Humans of Hamden: Father Matthew Gworek

                                                                                                                                                                                Photo by Lindsay Pytel

                                                                                                                                                                               Photo by Lindsay Pytel

By Shauna Golden

Sitting alone quietly at a Quinnipiac University cafeteria table tucked underneath a set of stairs, 30-year-old Father Matthew Gworek offered up a friendly smile.

Father Gworek is a Catholic priest who works down the road at Our Lady of Mount Carmel and is also a chaplain at Quinnipiac University. Taking a minute out of his day at Quinnipiac, Father Gworek gave his perspective about recent events going on in the world.

When asked about the protests of the National Anthem during recent NFL games, Father Gworek explained that this issue falls into a gray area, it is not simply black and white.

I think, you know, you can see different perspectives and a lot of different sides. I think it was, maybe the best example was, I think it was a player for the Pittsburgh Steelers this past weekend, who had this big struggle because his team was doing one thing but he was also a veteran, so he had to kind of walk the line and try to support both groups and both sides.

Father Gworek explained that individuals have the opportunity to use this issue as a way of working together to find a common ground.

Hopefully the NFL and the players and the teams and whomever will look at that and say we can use this as a way to pull together instead of just ripping us apart.

When asked about the Cassidy-Graham Healthcare bill, the proposed plan to repeal the Affordable Care Act, Father Gworek offered up an opinion similar to his last. He explained that the country must come together instead of dividing itself.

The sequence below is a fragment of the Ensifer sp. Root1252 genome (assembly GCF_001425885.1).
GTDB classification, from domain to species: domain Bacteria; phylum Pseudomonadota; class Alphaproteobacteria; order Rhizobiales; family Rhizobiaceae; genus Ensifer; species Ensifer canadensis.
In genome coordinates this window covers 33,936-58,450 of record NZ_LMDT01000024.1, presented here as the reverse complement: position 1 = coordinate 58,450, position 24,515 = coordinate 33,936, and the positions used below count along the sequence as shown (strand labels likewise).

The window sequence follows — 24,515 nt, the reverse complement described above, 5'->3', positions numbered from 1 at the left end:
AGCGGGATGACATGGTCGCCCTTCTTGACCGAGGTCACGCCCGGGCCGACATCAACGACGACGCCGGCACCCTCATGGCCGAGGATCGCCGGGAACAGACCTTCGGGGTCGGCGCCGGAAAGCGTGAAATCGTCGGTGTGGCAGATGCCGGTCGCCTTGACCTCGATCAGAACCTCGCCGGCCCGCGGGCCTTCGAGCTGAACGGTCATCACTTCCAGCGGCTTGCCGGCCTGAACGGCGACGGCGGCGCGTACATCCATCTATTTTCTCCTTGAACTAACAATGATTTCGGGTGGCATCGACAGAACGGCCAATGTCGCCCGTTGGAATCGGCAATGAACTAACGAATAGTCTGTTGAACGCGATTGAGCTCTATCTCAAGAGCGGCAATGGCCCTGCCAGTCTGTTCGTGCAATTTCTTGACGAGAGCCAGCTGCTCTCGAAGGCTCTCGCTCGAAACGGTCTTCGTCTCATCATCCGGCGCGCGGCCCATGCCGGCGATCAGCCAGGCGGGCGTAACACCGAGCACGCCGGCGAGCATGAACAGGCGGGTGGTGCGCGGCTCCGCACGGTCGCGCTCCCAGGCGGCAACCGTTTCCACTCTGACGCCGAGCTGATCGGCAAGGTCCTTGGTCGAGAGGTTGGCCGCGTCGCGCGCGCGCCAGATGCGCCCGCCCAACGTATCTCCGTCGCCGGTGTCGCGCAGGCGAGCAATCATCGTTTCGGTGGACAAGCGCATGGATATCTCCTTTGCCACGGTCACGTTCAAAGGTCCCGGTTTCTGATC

Unfortunately, there’s probably no perfect system. Because it comes from different perspectives and ideas, that leads to differences of opinion and kind of leads to, unfortunately, the kind of situation we’re in, where you have two different sides that see very differently. I think that whatever happens and whatever way the country decides to go it should be something that’s well thought out and considered and really does support as many people as possible.

When the conversation shifted away from current events and transitioned to the topic of priesthood, Father Gworek’s bright blue eyes lit up and his nervousness visibly lessened.

The priest, who was ordained just under 18 months ago, explained that becoming a man of the cloth hadn’t always been his path in life.

I never thought I was going to be a priest. I actually went to UConn and I studied music there, I wanted to be a music teacher. That was the plan.

However, after becoming heavily involved in the church on UConn’s campus, Father Gworek simply couldn’t walk away from something that had become such a big part of his life.

It was a really cool experience where I came to look at these people around me, especially the priests who really seemed to love what they were doing and who they are and what they’ve decided to do with their life and whatever I do I want to find that happiness.

Father Gworek has found his happiness in serving as a priest at two different churches. Gworek offered this advice to those who are still actively looking for what will give them happiness in their lives:

I think for all of us that’s the driving force. We want to do something that makes us happy...and for everybody that’s a little bit different based on who we are and the talents that God’s given us.

Father Gworek is a human of Hamden and Quinnipiac.

Shauna Golden